Thursday, December 21, 2017

“Your Reclamation, Then” | Albert Finney (1970)

Index of other entries in The Christmas Carol Project

The musical Scrooge made sure to show us Scrooge's setting his clock at the end of the last scene, so it was about 10:07 went he went to bed. This scene picks up straight from that one. He doesn't go to sleep, but immediately hears a clock chiming from somewhere outside. I can't tell any difference between the chimes, but Scrooge somehow realizes that time has sped up. He counts off, "Half past ten," and then, "Quarter to eleven?" That gets him sitting up and looking at his own clock, which now reads 1:00. As soon as he says the time out loud, there's a large BONG! from outside and Scrooge's curtains pull aside at the foot of his bed.

An elderly, finely dressed woman stands just inside his door; clearly the first spirit, but looking nothing like Dickens' description. This certainly isn't the first representation to take liberties, but the others at least put their versions in antiquated or fairy-like clothing to make them look otherworldly. This one just looks like she's visiting from a very nice neighborhood.

Scrooge - who went to bed not believing that he actually saw Marley's ghost - isn't afraid of this apparition. He demands to know who she is, but her reply is cagey. "I am the spirit whose coming was foretold to you."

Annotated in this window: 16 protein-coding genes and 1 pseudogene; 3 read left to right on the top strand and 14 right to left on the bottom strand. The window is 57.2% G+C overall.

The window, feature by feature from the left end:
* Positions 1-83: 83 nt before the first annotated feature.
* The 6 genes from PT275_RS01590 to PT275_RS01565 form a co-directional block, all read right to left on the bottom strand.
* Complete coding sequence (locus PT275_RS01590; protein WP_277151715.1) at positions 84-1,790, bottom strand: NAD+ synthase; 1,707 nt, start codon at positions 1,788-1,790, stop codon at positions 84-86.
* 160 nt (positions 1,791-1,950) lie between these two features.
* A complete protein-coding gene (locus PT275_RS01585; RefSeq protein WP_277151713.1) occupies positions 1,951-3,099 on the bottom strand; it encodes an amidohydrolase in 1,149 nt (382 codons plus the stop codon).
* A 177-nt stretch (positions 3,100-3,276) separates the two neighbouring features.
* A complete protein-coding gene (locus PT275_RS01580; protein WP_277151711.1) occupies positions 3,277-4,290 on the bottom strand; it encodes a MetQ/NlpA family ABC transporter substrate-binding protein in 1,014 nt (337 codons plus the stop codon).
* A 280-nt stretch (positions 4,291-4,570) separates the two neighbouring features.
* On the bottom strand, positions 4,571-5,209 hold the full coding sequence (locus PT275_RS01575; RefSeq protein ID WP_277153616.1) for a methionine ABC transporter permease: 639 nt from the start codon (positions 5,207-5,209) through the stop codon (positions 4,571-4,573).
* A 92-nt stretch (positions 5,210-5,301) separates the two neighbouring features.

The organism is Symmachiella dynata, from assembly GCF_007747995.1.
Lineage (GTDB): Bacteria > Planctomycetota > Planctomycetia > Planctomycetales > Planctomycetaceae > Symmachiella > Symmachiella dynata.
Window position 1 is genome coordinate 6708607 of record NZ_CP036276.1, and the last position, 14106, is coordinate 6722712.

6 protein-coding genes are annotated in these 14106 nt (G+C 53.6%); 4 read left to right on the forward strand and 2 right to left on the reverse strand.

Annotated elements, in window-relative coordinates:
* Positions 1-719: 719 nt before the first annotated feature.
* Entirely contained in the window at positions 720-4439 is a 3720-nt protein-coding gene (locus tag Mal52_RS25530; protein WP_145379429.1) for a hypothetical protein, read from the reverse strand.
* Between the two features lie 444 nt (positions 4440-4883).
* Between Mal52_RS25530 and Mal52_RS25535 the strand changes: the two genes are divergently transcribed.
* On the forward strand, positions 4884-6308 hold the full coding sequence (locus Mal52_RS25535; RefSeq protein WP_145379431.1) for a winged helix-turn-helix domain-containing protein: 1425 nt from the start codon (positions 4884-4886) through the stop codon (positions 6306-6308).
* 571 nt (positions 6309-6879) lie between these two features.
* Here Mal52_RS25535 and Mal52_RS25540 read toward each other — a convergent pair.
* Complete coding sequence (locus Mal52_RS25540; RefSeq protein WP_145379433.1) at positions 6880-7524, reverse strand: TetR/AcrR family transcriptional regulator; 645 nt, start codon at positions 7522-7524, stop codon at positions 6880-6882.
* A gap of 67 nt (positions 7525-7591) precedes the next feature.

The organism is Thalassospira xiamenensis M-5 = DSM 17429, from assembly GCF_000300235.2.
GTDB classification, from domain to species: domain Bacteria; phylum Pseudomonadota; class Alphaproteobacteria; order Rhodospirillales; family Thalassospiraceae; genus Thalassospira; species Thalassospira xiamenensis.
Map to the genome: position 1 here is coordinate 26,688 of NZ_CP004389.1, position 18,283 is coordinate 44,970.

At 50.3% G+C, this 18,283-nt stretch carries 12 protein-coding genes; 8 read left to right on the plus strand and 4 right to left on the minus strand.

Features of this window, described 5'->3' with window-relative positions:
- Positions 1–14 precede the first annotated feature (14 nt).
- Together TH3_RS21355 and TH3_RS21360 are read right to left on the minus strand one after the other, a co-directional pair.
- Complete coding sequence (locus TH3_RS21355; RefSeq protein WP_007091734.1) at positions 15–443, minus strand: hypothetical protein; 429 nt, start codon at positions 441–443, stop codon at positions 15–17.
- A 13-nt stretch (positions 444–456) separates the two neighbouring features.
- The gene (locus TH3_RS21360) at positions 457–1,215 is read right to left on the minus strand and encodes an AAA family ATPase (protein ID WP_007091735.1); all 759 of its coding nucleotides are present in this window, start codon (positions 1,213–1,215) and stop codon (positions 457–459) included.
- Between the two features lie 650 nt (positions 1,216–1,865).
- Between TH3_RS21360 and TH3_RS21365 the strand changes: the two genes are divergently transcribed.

He says what I'm thinking. "You don't look like a ghost!"

To which she replies, "Thank you." I'm not sure yet whether I like the contemporary look of her, but I do very much like her. She's haughty and aristocratic, which puts her in a similar category as the Alastair Sim version. She carries authority and isn't going to let Scrooge push her.

He's going to try though and insists on a more precise answer to his question about who she is. She declares herself the Ghost of Christmas Past and they go through the whole "Long past? No, your past" conversation.

When she says that she's there for Scrooge's welfare, he gets snotty about it. "To be awakened by a ghost at one o'clock in the morning is hardly conducive to my welfare!"

"You're redemption, then!"

I wonder if screenwriter Leslie Bricusse thought that "reclamation" was an outdated word and picked something more contemporary that sounded more or less the same. I like "reclamation" better, though, because it paints Scrooge as lost to his base, greedy impulses. He needs to be reclaimed for the side of good. The spirits are on a rescue mission. "Redemption" is similar, but it carries the additional idea of payment. Like when you redeem coupons. Nobody's paying for Scrooge in this story. They've come to reclaim him, but he's going to have to do the work of changing all by himself.

There's going to be a battle of wills between the Ghost and Scrooge. She's not taking any guff, but he's not backing down either. She holds out her hand to him and commands that he rise and walk with her. He grabs her hand, but snaps, "Where are we going?"

Her response is direct. "We are going to look at your childhood." And the scene immediately changes to a snowy forest.


Caffeinated Joe said...

I don't know. This seems to school marm-y, to me. Like he is going to learn his lesson, OR ELSE. Feels less likely he'd be inclined to to listening and learning if he is busy being at odds with her. But, that is just me.

Michael May said...

Yeah. It's a weird and interesting choice. I imagine that there's a reason for it that'll become apparent later, but I don't know what it is yet.


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